I finished safely in 10 hours. The finish line had cold pipe showers and dinner. The food was great all three evenings they supplied dinner!  The showering aspect was a cluster for me as I dug through my bag to get what I needed. (I would organize my bag better for the finish of the next two stages).  We were shuttled to the main hotel Best Western Irazu for the night.

 

Friday Oct 25. Race day #2

Up at 330am again, breakfast and back to room to get gear on and mix bottles.  Friday’s stage had less climbing (8000 feet) and was shorter at 50 miles. The profile did not look as tough either (no spiking climbs) as it was a long up, followed by essentially long down.  The “down” was the kicker!  Jagged tough cow-track, full of rocks, ride the brakes.

 

I checked my brake pads and they looked fine for another day so I didn’t change them.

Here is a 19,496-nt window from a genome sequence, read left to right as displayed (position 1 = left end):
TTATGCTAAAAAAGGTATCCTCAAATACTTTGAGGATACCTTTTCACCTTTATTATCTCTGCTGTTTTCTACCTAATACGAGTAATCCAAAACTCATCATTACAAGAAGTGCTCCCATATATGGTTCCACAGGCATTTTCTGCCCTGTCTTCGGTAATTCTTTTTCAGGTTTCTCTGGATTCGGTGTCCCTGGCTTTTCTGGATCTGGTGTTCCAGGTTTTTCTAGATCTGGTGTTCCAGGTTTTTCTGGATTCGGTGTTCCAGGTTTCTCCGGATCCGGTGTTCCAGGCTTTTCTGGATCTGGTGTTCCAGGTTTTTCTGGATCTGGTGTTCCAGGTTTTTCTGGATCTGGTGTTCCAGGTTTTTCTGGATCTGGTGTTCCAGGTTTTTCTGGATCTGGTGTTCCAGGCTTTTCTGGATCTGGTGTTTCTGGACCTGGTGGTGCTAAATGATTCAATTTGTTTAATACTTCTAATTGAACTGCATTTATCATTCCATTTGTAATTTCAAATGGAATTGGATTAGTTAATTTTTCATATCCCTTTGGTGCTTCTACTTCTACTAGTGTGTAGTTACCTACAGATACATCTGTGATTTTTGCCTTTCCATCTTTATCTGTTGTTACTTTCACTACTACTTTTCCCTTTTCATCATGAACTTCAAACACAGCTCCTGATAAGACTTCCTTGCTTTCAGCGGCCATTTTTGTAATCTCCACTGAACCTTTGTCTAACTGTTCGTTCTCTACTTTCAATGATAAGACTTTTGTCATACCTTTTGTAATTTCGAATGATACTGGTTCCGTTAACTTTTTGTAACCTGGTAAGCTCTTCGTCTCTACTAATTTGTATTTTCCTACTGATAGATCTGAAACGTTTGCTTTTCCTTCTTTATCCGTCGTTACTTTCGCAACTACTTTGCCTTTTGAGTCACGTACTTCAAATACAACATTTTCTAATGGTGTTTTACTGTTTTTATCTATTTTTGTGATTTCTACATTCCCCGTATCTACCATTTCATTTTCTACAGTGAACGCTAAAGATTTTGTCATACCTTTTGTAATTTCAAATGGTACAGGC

Stage two was more eventful with three crashes!  Two were due to miscalculation on a downhill switchback when I let the front wheel bite softer than expected soil (since there was so much rock)! The wheel caught and turned and tossed me- each resulted in scrapes to each elbow respectively.  The third crash was just stupid. Flat section, rutted two track and I let the wheel slide onto the berm and down which sent the bike on its right side and me rolling off through a barb wire fence!  Luckily the lower of three strands was broken off. I rolled under the middle strand and down the embankment three feet, ending up on the broken third strand. One puncture wound and scrapes but nothing serious. My elbows were actually bleeding worse.  My bib-shorts, however, had a a big tear out of the buttock area showing a bit of Murphy hip/posterior.  Quite a dumb mistake considering I’d just done a great climb on some rocky terrain passing several riders and making it up about 2/3rds of the way as most other riders walked the climb.  Anyway, I had just passed a few people on a climb and one of the English riders came along as I clawed my way up the embankment under the wire back to my bike. But I finished the rest of the stage without event.